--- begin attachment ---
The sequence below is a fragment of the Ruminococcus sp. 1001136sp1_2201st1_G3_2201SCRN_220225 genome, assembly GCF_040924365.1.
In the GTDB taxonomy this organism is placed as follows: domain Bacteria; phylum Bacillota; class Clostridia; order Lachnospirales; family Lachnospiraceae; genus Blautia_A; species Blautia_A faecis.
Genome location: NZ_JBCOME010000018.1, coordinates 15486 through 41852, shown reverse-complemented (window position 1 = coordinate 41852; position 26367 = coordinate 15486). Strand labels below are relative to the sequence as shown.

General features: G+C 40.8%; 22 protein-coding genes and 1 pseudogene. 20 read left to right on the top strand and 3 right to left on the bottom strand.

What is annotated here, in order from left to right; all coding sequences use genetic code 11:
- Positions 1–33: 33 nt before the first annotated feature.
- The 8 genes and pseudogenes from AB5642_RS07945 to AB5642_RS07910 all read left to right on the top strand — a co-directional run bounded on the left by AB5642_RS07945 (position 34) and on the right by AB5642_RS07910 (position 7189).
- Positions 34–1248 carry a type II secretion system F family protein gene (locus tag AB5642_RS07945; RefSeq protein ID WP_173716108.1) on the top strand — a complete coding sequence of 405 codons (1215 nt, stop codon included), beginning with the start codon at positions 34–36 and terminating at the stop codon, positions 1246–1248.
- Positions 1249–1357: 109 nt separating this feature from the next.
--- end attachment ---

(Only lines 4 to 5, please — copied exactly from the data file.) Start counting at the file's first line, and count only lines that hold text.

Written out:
General features: G+C 40.8%; 22 protein-coding genes and 1 pseudogene. 20 read left to right on the top strand and 3 right to left on the bottom strand.

What is annotated here, in order from left to right; all coding sequences use genetic code 11: